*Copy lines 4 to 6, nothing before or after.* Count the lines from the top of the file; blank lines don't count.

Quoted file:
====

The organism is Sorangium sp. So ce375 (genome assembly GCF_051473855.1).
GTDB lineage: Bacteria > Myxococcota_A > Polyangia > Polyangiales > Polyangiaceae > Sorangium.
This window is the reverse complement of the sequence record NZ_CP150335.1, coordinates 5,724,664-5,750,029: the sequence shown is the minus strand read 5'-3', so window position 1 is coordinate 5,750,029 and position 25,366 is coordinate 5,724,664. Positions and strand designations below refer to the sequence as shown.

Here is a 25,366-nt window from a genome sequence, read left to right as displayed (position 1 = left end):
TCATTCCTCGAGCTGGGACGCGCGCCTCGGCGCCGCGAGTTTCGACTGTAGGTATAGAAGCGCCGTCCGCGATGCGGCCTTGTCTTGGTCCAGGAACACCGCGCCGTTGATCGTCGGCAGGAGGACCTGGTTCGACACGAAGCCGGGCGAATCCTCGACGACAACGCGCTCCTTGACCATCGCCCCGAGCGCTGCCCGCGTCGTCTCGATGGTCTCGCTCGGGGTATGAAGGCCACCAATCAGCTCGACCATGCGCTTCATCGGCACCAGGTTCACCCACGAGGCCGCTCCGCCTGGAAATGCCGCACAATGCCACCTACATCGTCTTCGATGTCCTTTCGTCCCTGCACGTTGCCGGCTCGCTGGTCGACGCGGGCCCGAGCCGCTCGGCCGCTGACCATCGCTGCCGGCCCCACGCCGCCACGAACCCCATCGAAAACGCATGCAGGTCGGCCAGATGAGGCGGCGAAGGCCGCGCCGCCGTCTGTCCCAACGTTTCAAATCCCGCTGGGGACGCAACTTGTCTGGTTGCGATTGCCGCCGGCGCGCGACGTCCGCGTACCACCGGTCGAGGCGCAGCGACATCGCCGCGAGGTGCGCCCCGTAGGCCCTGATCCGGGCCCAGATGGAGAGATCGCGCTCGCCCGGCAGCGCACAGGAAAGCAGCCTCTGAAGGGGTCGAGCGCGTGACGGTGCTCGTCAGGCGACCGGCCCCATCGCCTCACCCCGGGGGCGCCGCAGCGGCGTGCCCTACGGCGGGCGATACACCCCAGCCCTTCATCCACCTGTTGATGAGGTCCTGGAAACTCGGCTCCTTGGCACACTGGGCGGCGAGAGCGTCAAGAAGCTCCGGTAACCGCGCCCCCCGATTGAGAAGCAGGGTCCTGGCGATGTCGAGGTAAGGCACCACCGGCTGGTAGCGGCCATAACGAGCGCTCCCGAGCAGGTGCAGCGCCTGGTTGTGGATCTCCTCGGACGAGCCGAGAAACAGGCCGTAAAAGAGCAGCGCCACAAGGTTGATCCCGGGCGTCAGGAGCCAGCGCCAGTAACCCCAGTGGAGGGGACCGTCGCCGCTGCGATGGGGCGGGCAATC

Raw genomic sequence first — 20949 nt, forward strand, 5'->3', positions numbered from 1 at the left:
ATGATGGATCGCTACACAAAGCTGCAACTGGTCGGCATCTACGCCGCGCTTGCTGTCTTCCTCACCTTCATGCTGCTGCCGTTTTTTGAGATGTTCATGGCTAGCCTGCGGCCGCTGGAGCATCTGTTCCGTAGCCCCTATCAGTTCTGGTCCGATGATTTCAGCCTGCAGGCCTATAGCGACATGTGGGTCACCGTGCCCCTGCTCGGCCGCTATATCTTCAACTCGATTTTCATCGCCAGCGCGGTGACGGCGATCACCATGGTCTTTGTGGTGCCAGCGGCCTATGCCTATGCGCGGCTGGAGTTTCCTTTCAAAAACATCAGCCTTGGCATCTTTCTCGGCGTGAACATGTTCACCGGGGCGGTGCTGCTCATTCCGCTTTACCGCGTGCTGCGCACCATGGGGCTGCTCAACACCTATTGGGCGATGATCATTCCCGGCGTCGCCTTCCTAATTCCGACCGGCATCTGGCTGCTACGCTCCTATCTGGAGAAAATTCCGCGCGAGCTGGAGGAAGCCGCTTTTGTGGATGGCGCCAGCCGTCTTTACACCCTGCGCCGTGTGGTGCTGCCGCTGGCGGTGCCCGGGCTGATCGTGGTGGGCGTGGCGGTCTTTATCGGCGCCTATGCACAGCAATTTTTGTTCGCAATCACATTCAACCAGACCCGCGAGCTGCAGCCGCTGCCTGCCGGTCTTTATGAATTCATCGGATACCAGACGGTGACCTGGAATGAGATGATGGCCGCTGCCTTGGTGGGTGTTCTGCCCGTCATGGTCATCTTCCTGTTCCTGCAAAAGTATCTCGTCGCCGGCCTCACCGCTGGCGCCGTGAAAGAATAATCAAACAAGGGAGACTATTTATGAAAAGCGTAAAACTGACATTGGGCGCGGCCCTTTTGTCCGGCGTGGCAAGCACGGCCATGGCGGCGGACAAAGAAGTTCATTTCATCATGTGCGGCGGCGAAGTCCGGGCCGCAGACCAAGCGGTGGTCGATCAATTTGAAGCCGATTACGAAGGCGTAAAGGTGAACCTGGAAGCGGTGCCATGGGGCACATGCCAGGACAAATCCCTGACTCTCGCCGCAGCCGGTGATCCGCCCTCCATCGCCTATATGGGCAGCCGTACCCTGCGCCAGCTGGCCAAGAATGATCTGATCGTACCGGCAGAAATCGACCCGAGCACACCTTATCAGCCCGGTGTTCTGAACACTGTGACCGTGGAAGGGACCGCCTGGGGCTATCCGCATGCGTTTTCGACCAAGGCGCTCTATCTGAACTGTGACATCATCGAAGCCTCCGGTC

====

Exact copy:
Here is a 25,366-nt window from a genome sequence, read left to right as displayed (position 1 = left end):
TCATTCCTCGAGCTGGGACGCGCGCCTCGGCGCCGCGAGTTTCGACTGTAGGTATAGAAGCGCCGTCCGCGATGCGGCCTTGTCTTGGTCCAGGAACACCGCGCCGTTGATCGTCGGCAGGAGGACCTGGTTCGACACGAAGCCGGGCGAATCCTCGACGACAACGCGCTCCTTGACCATCGCCCCGAGCGCTGCCCGCGTCGTCTCGATGGTCTCGCTCGGGGTATGAAGGCCACCAATCAGCTCGACCATGCGCTTCATCGGCACCAGGTTCACCCACGAGGCCGCTCCGCCTGGAAATGCCGCACAATGCCACCTACATCGTCTTCGATGTCCTTTCGTCCCTGCACGTTGCCGGCTCGCTGGTCGACGCGGGCCCGAGCCGCTCGGCCGCTGACCATCGCTGCCGGCCCCACGCCGCCACGAACCCCATCGAAAACGCATGCAGGTCGGCCAGATGAGGCGGCGAAGGCCGCGCCGCCGTCTGTCCCAACGTTTCAAATCCCGCTGGGGACGCAACTTGTCTGGTTGCGATTGCCGCCGGCGCGCGACGTCCGCGTACCACCGGTCGAGGCGCAGCGACATCGCCGCGAGGTGCGCCCCGTAGGCCCTGATCCGGGCCCAGATGGAGAGATCGCGCTCGCCCGGCAGCGCACAGGAAAGCAGCCTCTGAAGGGGTCGAGCGCGTGACGGTGCTCGTCAGGCGACCGGCCCCATCGCCTCACCCCGGGGGCGCCGCAGCGGCGTGCCCTACGGCGGGCGATACACCCCAGCCCTTCATCCACCTGTTGATGAGGTCCTGGAAACTCGGCTCCTTGGCACACTGGGCGGCGAGAGCGTCAAGAAGCTCCGGTAACCGCGCCCCCCGATTGAGAAGCAGGGTCCTGGCGATGTCGAGGTAAGGCACCACCGGCTGGTAGCGGCCATAACGAGCGCTCCCGAGCAGGTGCAGCGCCTGGTTGTGGATCTCCTCGGACGAGCCGAGAAACAGGCCGTAAAAGAGCAGCGCCACAAGGTTGATCCCGGGCGTCAGGAGCCAGCGCCAGTAACCCCAGTGGAGGGGACCGTCGCCGCTGCGATGGGGCGGGCAATC

Raw genomic sequence first — 20949 nt, forward strand, 5'->3', positions numbered from 1 at the left: